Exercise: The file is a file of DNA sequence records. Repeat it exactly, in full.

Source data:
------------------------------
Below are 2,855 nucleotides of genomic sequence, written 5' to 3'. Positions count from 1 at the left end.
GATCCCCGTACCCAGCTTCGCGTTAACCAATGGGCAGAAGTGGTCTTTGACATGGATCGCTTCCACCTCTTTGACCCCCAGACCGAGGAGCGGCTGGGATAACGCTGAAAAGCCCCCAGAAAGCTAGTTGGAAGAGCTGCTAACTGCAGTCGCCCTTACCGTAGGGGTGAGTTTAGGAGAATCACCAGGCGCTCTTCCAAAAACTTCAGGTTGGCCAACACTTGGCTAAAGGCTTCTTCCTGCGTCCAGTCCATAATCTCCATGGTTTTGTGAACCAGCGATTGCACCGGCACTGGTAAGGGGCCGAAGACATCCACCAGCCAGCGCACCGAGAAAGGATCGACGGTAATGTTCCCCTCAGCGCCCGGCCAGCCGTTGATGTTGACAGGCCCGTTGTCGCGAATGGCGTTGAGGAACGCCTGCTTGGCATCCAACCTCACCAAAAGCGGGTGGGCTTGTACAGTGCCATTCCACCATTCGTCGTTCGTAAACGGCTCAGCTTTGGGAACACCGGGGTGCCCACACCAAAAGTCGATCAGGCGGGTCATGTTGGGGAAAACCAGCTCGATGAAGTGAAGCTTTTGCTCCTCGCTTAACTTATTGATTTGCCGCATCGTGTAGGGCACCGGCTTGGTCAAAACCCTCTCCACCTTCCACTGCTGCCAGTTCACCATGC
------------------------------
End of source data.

Below are 2,855 nucleotides of genomic sequence, written 5' to 3'. Positions count from 1 at the left end.
GATCCCCGTACCCAGCTTCGCGTTAACCAATGGGCAGAAGTGGTCTTTGACATGGATCGCTTCCACCTCTTTGACCCCCAGACCGAGGAGCGGCTGGGATAACGCTGAAAAGCCCCCAGAAAGCTAGTTGGAAGAGCTGCTAACTGCAGTCGCCCTTACCGTAGGGGTGAGTTTAGGAGAATCACCAGGCGCTCTTCCAAAAACTTCAGGTTGGCCAACACTTGGCTAAAGGCTTCTTCCTGCGTCCAGTCCATAATCTCCATGGTTTTGTGAACCAGCGATTGCACCGGCACTGGTAAGGGGCCGAAGACATCCACCAGCCAGCGCACCGAGAAAGGATCGACGGTAATGTTCCCCTCAGCGCCCGGCCAGCCGTTGATGTTGACAGGCCCGTTGTCGCGAATGGCGTTGAGGAACGCCTGCTTGGCATCCAACCTCACCAAAAGCGGGTGGGCTTGTACAGTGCCATTCCACCATTCGTCGTTCGTAAACGGCTCAGCTTTGGGAACACCGGGGTGCCCACACCAAAAGTCGATCAGGCGGGTCATGTTGGGGAAAACCAGCTCGATGAAGTGAAGCTTTTGCTCCTCGCTTAACTTATTGATTTGCCGCATCGTGTAGGGCACCGGCTTGGTCAAAACCCTCTCCACCTTCCACTGCTGCCAGTTCACCATGC